Our largest wren, the cactus wren is sometimes mistaken for a thrasher. The bold white eyebrow stands out below the dark brown cap. Dark spots below (especially on breast), white streaks above, buffy flanks. Long tail is edged in black and white dashes.
Song is a series of harsh, unmusical notes: churr-churr-churr-churr, often speeding up. It sounds like someone trying to start a car. Scold note is clack!
The somewhat similar thrashers, especially the smallish sage thrasher, all have longer tails and plain, unstreaked backs.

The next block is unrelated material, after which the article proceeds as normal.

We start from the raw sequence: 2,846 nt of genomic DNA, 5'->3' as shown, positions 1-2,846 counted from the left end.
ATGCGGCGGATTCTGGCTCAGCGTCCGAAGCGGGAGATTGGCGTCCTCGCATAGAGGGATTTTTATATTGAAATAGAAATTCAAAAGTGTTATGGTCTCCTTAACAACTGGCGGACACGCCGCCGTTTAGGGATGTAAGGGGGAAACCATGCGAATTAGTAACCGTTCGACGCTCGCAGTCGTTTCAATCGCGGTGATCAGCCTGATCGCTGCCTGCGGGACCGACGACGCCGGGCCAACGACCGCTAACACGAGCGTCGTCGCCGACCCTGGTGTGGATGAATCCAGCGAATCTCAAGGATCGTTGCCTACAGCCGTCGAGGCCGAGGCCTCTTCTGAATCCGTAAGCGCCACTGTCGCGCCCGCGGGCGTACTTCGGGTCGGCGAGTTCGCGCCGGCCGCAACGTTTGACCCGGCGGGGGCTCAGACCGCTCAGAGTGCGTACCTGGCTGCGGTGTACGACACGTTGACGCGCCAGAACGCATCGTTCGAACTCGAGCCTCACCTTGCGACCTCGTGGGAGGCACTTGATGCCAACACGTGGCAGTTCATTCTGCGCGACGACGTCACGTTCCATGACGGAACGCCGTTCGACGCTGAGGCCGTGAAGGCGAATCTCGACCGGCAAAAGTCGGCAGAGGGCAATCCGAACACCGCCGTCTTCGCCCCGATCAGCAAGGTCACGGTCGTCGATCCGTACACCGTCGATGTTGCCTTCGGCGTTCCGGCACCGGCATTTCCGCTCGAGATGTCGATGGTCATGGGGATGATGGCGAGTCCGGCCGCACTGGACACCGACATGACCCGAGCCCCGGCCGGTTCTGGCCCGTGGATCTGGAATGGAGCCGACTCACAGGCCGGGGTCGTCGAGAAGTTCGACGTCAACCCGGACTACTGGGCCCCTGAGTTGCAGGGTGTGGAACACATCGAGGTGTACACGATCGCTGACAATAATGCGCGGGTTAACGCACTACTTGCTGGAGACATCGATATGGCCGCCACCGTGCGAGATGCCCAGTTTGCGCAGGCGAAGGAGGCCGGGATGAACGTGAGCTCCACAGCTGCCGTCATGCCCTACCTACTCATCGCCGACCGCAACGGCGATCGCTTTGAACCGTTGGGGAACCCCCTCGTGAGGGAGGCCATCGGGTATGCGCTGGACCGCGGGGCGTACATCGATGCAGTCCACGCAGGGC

Cactus wrens are big, bold, and curious birds. They have been observed picking insects off the front grilles of parked cars.
A common year-round resident of arid cactus-mesquite brush lands in the Southwest. Also found in scrubby sagebrush habitat and coastal scrub. Found in pairs or family groups foraging on or near the ground.